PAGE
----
Author: Walter T. Durham
Publisher: Vanderbilt University Press
Release Date: 1997
Other than the Civil War, no single event of the nineteenth century affected so many Americans as did the California Gold Rush of 1849. Responding with the same enthusiasm shown by the Mexican War volunteers, Tennessee gold seekers rushed to be among the first from the South to reach the California mines. In Volunteer Forty-Niners, Walter T. Durham provides the first comprehensive examination of the role Tennessee and Tennesseans played in creating a new state and a new society on the West Coast. Drawing from such archival sources as personal narratives in letters and diaries, public records, and newspaper reports, Durham has woven a wealth of information into his recounting of their adventures. He follows many of the emigrants into the mines and details the activities of others in commerce and government. In the process, he shows that Tennesseans made an enormous contribution to the beginnings of government in California. Among the many offices they held were governor, assemblyman, sheriff, state senator, secretary of state, state treasurer, controller, U.S. senator, U.S. marshal, U.S. surveyor general, and Indian commissioner.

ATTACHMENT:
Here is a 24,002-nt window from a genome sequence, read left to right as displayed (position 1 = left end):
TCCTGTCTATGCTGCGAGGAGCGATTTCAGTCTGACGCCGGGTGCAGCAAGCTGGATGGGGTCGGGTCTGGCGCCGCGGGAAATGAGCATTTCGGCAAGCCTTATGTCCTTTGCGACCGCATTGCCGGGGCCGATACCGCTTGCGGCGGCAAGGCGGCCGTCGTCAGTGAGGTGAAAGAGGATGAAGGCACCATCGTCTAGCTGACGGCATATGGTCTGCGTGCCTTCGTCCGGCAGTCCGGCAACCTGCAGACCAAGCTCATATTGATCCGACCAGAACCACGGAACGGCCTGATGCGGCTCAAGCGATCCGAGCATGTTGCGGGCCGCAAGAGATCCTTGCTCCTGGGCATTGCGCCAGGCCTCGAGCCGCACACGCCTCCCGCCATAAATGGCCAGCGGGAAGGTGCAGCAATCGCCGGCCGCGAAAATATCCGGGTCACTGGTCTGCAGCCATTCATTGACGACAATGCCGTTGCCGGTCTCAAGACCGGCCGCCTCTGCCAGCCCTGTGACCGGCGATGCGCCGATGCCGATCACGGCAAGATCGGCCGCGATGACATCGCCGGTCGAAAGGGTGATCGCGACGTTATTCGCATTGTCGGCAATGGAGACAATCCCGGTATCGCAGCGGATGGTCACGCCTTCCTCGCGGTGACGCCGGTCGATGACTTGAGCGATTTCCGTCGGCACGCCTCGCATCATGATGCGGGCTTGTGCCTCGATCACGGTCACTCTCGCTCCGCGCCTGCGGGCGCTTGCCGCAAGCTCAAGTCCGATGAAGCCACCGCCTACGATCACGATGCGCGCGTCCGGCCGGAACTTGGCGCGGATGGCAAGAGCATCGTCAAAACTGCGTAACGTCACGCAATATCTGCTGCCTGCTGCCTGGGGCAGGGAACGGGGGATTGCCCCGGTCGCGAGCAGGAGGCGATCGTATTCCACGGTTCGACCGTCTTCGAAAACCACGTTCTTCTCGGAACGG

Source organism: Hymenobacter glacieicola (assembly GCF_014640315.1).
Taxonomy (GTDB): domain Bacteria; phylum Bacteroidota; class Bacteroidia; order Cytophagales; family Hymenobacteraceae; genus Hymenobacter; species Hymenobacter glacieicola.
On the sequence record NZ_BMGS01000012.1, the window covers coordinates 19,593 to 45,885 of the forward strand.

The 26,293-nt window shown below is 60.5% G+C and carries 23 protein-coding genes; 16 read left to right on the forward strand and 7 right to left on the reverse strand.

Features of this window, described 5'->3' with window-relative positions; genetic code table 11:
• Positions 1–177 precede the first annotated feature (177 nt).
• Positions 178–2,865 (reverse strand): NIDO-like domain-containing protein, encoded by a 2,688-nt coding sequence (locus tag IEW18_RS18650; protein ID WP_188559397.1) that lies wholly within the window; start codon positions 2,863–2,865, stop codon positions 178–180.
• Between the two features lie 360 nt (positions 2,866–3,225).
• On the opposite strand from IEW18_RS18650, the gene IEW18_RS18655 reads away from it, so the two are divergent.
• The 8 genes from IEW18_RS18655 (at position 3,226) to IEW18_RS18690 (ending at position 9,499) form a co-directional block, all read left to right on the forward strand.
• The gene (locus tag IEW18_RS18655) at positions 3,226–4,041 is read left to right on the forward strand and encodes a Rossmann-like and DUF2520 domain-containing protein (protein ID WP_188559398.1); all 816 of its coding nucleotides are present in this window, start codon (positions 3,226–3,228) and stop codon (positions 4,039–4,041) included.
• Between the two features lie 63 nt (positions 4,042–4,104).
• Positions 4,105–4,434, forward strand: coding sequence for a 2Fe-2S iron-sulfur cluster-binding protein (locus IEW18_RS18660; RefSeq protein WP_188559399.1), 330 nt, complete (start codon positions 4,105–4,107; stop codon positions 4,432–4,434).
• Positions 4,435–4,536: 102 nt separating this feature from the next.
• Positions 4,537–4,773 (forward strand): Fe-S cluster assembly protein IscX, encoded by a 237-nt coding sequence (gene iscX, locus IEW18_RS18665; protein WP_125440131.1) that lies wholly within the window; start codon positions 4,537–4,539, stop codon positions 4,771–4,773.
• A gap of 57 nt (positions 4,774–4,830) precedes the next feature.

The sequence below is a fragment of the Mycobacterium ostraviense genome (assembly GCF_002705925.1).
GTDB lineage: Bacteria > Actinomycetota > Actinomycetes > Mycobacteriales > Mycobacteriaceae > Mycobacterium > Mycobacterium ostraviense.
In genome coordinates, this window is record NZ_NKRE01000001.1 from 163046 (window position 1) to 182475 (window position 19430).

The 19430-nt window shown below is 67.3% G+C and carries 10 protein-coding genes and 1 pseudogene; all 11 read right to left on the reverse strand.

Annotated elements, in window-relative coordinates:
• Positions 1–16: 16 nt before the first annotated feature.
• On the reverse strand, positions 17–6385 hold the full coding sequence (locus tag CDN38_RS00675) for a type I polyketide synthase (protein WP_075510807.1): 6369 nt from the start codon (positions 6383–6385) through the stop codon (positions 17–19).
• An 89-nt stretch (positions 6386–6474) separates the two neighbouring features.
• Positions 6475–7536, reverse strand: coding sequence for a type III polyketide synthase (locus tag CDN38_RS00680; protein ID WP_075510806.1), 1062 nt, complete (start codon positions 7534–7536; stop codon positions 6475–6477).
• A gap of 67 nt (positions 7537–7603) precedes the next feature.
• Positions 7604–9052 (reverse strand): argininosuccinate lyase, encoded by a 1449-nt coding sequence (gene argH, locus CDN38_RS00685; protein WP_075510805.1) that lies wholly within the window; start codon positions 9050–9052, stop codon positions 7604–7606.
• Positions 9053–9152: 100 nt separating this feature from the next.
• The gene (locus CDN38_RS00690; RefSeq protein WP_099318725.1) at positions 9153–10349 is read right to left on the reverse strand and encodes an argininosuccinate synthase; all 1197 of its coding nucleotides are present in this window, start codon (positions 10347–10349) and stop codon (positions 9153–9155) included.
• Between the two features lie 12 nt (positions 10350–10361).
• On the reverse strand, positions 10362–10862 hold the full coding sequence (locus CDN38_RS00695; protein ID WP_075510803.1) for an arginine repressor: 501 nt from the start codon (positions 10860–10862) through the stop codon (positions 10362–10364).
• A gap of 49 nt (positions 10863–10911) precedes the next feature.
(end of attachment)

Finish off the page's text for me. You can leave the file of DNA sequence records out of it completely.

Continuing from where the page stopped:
Author: Ava Fran Kahn
Publisher: Wayne State University Press
Release Date: 2002
In 1848, news of the California Gold Rush swept the nation and the world. Aspiring miners, merchants, and entrepreneurs from all corners of the globe flooded California looking for gold. The cry of instant wealth was also heard and answered by Jewish communities in Europe and the eastern United States. While all Jewish immigrants arriving in the mid-nineteenth century were looking for religious freedoms and economic stability, there were preexisting Jewish social and religious structures on the East Coast. California’s Jewish immigrants become founders of their own social, cultural, and religious institutions. Jewish Voices of the California Gold Rush examines the life of California’s Jewish community through letters, diaries, memoirs, court and news reports, and photographs, as well as institutional, synagogue, and organizational records. By gathering a wealth of primary source materials—both public and private documents—and placing them in proper historical context, Ava F. Kahn re-creates the lives within California’s Jewish community. Kahn takes the reader from Europe to California, from the goldfields to the developing towns and their religious and business communities, and from the founding of Jewish communities to their maturing years—most notably the instant city of San Francisco. By providing exhaustive documentation, Kahn offers an intimate portrait of Jewish life at a critical period in the history of California and the nation. Scholars and students of Jewish history and immigration studies, and readers interested in Gold Rush history, will enjoy this look at the development of California’s Jewish community.
Author: Mark A. Eifler
Release Date: 2016-07-22